Suddenly, in that silly, spontaneous, utterly unpremeditated moment, the weight of my troubles seemed so far away. What’s trouble when you have moments and friends like these?
All too soon, my date with Fenny came to an end. After dropping me off at Asia Jaya, she drove off but not before calling out, “Take care, and think of Alex first for a change, yah! Not Alexandra Wong the writer. Just Alex.”
What a gem she is, I thought, staring after her disappearing car. This reader-turned-dear-friend, whom I met at the entrance of Sunway Pyramid three years ago is one of the few good things that keep me convinced that I’m doing the right thing with my life.
I walked to my bus, practically floating on feel-good vibes. I knocked on the closed door of my bus.
“What time are you moving?” I asked the bus driver as the door snapped open.
“Another 20 minutes.”
“Oh. Can I wait inside the bus? Very hot lah . . .” I gestured pointedly at the cloudless sky.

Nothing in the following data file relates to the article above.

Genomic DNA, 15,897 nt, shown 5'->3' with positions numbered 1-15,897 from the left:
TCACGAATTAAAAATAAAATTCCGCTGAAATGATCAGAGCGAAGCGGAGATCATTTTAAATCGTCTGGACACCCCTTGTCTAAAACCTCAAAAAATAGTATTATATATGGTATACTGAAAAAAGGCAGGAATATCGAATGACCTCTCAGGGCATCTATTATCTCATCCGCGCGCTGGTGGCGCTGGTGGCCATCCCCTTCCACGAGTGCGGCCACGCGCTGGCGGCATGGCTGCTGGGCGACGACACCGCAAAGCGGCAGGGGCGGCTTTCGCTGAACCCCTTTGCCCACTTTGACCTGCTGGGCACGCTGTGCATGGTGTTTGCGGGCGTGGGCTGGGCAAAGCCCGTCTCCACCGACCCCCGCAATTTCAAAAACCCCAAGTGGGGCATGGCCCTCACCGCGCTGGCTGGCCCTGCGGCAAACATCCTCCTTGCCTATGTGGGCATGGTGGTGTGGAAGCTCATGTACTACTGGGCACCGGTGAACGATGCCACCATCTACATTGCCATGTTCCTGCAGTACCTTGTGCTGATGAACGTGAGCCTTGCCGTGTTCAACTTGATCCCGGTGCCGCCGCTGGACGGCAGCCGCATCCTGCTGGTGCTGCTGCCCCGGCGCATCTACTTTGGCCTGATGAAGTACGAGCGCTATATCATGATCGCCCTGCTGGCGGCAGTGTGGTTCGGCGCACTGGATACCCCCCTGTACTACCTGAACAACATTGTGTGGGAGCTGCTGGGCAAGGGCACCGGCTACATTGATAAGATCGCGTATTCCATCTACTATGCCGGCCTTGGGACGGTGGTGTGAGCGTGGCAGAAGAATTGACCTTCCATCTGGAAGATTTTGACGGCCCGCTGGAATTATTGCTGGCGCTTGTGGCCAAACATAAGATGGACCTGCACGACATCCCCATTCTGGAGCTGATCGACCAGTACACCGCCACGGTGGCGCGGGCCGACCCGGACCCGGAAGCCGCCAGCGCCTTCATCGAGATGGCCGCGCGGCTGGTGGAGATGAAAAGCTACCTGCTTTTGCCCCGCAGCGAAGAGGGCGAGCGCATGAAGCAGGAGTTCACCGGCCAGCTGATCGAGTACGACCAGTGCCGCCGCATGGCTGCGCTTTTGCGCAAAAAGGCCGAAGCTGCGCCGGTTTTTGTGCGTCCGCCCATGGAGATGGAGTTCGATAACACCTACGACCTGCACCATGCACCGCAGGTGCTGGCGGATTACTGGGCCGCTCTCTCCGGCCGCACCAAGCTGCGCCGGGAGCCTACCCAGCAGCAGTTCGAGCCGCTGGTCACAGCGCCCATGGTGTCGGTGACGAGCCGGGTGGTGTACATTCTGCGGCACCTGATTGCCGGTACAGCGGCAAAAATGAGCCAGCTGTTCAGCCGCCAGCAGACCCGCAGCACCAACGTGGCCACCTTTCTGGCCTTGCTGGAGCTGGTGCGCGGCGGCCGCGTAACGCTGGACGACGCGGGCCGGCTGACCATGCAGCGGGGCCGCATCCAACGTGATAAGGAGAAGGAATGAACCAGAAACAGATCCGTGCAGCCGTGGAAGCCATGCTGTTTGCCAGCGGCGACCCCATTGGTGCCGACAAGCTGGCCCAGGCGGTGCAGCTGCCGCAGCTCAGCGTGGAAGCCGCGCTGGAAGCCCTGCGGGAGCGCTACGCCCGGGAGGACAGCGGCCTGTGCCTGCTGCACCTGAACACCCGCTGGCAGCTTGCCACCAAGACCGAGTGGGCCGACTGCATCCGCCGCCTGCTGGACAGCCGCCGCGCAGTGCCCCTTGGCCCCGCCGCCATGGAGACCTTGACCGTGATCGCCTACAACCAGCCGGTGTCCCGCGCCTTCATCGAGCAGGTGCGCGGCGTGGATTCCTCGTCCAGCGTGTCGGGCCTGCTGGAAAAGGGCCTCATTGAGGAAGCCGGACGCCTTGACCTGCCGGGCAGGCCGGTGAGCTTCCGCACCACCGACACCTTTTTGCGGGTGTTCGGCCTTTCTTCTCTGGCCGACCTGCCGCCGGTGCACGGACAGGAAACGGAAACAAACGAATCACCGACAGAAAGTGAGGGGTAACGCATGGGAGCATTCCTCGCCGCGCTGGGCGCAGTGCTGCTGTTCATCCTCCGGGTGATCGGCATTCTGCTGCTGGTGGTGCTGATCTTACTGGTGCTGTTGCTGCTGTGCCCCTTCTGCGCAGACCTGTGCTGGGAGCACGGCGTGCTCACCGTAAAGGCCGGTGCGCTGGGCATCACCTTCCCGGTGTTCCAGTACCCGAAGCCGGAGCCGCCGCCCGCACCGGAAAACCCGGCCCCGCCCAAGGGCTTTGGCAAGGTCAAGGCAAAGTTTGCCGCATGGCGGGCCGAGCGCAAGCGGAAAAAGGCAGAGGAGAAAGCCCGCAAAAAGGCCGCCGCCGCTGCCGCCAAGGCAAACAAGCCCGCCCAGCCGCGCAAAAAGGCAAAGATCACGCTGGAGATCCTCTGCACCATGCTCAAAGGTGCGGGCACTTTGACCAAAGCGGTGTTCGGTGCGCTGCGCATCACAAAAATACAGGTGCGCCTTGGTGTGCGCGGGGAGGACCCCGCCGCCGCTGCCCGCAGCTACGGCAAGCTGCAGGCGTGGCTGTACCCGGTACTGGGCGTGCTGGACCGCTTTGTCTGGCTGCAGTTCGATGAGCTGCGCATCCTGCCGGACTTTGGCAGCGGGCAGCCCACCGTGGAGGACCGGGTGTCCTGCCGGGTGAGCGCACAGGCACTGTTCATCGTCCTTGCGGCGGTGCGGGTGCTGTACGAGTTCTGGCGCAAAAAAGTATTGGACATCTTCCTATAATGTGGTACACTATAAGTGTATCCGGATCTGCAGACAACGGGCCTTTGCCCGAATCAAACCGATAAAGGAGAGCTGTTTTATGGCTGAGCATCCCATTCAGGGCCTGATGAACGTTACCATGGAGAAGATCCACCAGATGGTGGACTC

It’s either my lucky day or feel-good vibes are infectious, for he gestured for me to go up.
Smiling gratefully, I dug out my purse and said, “How much? One dollar?”
“No dollar, only ringgit here,” he deadpanned.
I chuckled appreciatively, tickled by his corny attempt at humour. Ah, it must be true, when you are happy, every scene is picture-perfect, and every person you meet is a comedian.
As I settled in and prepared to enjoy the ride, I wished Frank were here if only to tell him: “Who says I have forgotten to enjoy the little pleasures in life?”
It took a child to put things into perspective.
o Alexandra Wong (bunnysprints.blogspot.com) thinks we should never underestimate the power of a kid.